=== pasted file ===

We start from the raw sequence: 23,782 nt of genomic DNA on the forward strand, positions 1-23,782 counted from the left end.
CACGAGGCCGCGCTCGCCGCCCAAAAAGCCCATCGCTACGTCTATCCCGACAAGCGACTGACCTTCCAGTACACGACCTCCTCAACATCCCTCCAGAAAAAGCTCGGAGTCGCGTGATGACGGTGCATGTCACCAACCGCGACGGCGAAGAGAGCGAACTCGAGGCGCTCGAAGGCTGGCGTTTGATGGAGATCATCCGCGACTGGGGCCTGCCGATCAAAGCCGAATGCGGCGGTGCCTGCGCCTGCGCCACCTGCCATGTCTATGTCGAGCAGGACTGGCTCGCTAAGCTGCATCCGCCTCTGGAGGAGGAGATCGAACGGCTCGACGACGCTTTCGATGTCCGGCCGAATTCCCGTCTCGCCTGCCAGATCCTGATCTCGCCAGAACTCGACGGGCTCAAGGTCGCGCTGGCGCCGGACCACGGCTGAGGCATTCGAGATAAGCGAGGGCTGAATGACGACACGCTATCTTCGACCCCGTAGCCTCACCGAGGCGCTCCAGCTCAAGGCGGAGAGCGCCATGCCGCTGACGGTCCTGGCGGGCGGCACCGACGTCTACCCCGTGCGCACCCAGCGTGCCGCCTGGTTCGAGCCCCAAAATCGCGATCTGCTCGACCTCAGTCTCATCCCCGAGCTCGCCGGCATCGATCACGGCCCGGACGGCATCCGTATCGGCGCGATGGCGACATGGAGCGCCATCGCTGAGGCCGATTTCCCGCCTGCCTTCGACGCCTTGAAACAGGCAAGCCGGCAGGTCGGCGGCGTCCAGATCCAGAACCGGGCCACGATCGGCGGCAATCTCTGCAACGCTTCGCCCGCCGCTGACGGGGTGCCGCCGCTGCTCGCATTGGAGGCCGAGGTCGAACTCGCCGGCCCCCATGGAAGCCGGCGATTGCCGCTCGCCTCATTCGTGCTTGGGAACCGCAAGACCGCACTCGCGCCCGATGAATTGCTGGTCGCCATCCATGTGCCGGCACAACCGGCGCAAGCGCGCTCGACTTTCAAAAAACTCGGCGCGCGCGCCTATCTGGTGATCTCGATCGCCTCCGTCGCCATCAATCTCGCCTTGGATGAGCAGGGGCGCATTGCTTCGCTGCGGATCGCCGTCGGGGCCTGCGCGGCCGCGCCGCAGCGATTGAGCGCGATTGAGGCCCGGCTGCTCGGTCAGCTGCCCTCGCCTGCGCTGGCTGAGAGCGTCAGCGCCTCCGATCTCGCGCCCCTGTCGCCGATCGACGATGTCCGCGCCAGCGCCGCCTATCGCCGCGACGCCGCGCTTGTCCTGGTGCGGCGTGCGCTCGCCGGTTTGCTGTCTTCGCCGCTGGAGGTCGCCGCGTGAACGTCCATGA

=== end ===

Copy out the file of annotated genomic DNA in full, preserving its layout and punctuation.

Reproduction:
We start from the raw sequence: 23,782 nt of genomic DNA on the forward strand, positions 1-23,782 counted from the left end.
CACGAGGCCGCGCTCGCCGCCCAAAAAGCCCATCGCTACGTCTATCCCGACAAGCGACTGACCTTCCAGTACACGACCTCCTCAACATCCCTCCAGAAAAAGCTCGGAGTCGCGTGATGACGGTGCATGTCACCAACCGCGACGGCGAAGAGAGCGAACTCGAGGCGCTCGAAGGCTGGCGTTTGATGGAGATCATCCGCGACTGGGGCCTGCCGATCAAAGCCGAATGCGGCGGTGCCTGCGCCTGCGCCACCTGCCATGTCTATGTCGAGCAGGACTGGCTCGCTAAGCTGCATCCGCCTCTGGAGGAGGAGATCGAACGGCTCGACGACGCTTTCGATGTCCGGCCGAATTCCCGTCTCGCCTGCCAGATCCTGATCTCGCCAGAACTCGACGGGCTCAAGGTCGCGCTGGCGCCGGACCACGGCTGAGGCATTCGAGATAAGCGAGGGCTGAATGACGACACGCTATCTTCGACCCCGTAGCCTCACCGAGGCGCTCCAGCTCAAGGCGGAGAGCGCCATGCCGCTGACGGTCCTGGCGGGCGGCACCGACGTCTACCCCGTGCGCACCCAGCGTGCCGCCTGGTTCGAGCCCCAAAATCGCGATCTGCTCGACCTCAGTCTCATCCCCGAGCTCGCCGGCATCGATCACGGCCCGGACGGCATCCGTATCGGCGCGATGGCGACATGGAGCGCCATCGCTGAGGCCGATTTCCCGCCTGCCTTCGACGCCTTGAAACAGGCAAGCCGGCAGGTCGGCGGCGTCCAGATCCAGAACCGGGCCACGATCGGCGGCAATCTCTGCAACGCTTCGCCCGCCGCTGACGGGGTGCCGCCGCTGCTCGCATTGGAGGCCGAGGTCGAACTCGCCGGCCCCCATGGAAGCCGGCGATTGCCGCTCGCCTCATTCGTGCTTGGGAACCGCAAGACCGCACTCGCGCCCGATGAATTGCTGGTCGCCATCCATGTGCCGGCACAACCGGCGCAAGCGCGCTCGACTTTCAAAAAACTCGGCGCGCGCGCCTATCTGGTGATCTCGATCGCCTCCGTCGCCATCAATCTCGCCTTGGATGAGCAGGGGCGCATTGCTTCGCTGCGGATCGCCGTCGGGGCCTGCGCGGCCGCGCCGCAGCGATTGAGCGCGATTGAGGCCCGGCTGCTCGGTCAGCTGCCCTCGCCTGCGCTGGCTGAGAGCGTCAGCGCCTCCGATCTCGCGCCCCTGTCGCCGATCGACGATGTCCGCGCCAGCGCCGCCTATCGCCGCGACGCCGCGCTTGTCCTGGTGCGGCGTGCGCTCGCCGGTTTGCTGTCTTCGCCGCTGGAGGTCGCCGCGTGAACGTCCATGA